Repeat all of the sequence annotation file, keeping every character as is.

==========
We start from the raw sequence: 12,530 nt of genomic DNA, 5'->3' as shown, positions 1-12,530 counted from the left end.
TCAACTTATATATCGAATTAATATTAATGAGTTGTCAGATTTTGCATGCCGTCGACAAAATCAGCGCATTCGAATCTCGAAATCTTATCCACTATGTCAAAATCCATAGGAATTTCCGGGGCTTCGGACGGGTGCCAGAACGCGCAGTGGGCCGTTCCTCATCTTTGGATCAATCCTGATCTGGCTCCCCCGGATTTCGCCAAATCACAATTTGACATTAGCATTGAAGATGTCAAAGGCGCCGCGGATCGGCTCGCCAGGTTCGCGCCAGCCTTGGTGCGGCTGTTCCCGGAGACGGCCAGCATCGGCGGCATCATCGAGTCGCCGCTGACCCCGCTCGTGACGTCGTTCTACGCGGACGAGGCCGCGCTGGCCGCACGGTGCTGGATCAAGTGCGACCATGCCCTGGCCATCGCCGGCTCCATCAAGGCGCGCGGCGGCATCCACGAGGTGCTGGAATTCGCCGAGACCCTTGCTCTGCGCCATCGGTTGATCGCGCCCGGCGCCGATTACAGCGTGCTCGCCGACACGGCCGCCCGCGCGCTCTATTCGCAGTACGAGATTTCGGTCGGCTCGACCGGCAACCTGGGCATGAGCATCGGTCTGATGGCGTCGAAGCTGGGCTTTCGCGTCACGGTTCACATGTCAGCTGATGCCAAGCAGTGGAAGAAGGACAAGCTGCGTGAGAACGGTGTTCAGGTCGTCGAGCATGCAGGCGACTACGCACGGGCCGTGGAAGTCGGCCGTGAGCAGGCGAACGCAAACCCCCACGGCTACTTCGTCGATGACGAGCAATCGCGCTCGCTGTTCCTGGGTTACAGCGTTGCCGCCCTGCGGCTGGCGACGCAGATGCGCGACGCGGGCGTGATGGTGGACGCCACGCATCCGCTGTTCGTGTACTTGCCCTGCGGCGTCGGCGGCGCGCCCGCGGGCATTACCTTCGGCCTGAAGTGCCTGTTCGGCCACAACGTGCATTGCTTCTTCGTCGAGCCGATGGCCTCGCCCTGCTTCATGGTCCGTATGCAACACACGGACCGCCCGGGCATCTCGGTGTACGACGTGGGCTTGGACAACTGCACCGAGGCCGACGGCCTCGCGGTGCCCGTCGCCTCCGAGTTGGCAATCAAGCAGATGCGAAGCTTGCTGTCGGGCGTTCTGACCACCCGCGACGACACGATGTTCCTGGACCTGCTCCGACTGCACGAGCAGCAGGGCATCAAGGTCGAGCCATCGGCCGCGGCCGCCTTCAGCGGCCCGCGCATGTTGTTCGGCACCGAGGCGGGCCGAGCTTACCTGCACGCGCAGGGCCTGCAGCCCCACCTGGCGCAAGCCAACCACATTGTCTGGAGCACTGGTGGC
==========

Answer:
We start from the raw sequence: 12,530 nt of genomic DNA, 5'->3' as shown, positions 1-12,530 counted from the left end.
TCAACTTATATATCGAATTAATATTAATGAGTTGTCAGATTTTGCATGCCGTCGACAAAATCAGCGCATTCGAATCTCGAAATCTTATCCACTATGTCAAAATCCATAGGAATTTCCGGGGCTTCGGACGGGTGCCAGAACGCGCAGTGGGCCGTTCCTCATCTTTGGATCAATCCTGATCTGGCTCCCCCGGATTTCGCCAAATCACAATTTGACATTAGCATTGAAGATGTCAAAGGCGCCGCGGATCGGCTCGCCAGGTTCGCGCCAGCCTTGGTGCGGCTGTTCCCGGAGACGGCCAGCATCGGCGGCATCATCGAGTCGCCGCTGACCCCGCTCGTGACGTCGTTCTACGCGGACGAGGCCGCGCTGGCCGCACGGTGCTGGATCAAGTGCGACCATGCCCTGGCCATCGCCGGCTCCATCAAGGCGCGCGGCGGCATCCACGAGGTGCTGGAATTCGCCGAGACCCTTGCTCTGCGCCATCGGTTGATCGCGCCCGGCGCCGATTACAGCGTGCTCGCCGACACGGCCGCCCGCGCGCTCTATTCGCAGTACGAGATTTCGGTCGGCTCGACCGGCAACCTGGGCATGAGCATCGGTCTGATGGCGTCGAAGCTGGGCTTTCGCGTCACGGTTCACATGTCAGCTGATGCCAAGCAGTGGAAGAAGGACAAGCTGCGTGAGAACGGTGTTCAGGTCGTCGAGCATGCAGGCGACTACGCACGGGCCGTGGAAGTCGGCCGTGAGCAGGCGAACGCAAACCCCCACGGCTACTTCGTCGATGACGAGCAATCGCGCTCGCTGTTCCTGGGTTACAGCGTTGCCGCCCTGCGGCTGGCGACGCAGATGCGCGACGCGGGCGTGATGGTGGACGCCACGCATCCGCTGTTCGTGTACTTGCCCTGCGGCGTCGGCGGCGCGCCCGCGGGCATTACCTTCGGCCTGAAGTGCCTGTTCGGCCACAACGTGCATTGCTTCTTCGTCGAGCCGATGGCCTCGCCCTGCTTCATGGTCCGTATGCAACACACGGACCGCCCGGGCATCTCGGTGTACGACGTGGGCTTGGACAACTGCACCGAGGCCGACGGCCTCGCGGTGCCCGTCGCCTCCGAGTTGGCAATCAAGCAGATGCGAAGCTTGCTGTCGGGCGTTCTGACCACCCGCGACGACACGATGTTCCTGGACCTGCTCCGACTGCACGAGCAGCAGGGCATCAAGGTCGAGCCATCGGCCGCGGCCGCCTTCAGCGGCCCGCGCATGTTGTTCGGCACCGAGGCGGGCCGAGCTTACCTGCACGCGCAGGGCCTGCAGCCCCACCTGGCGCAAGCCAACCACATTGTCTGGAGCACTGGTGGC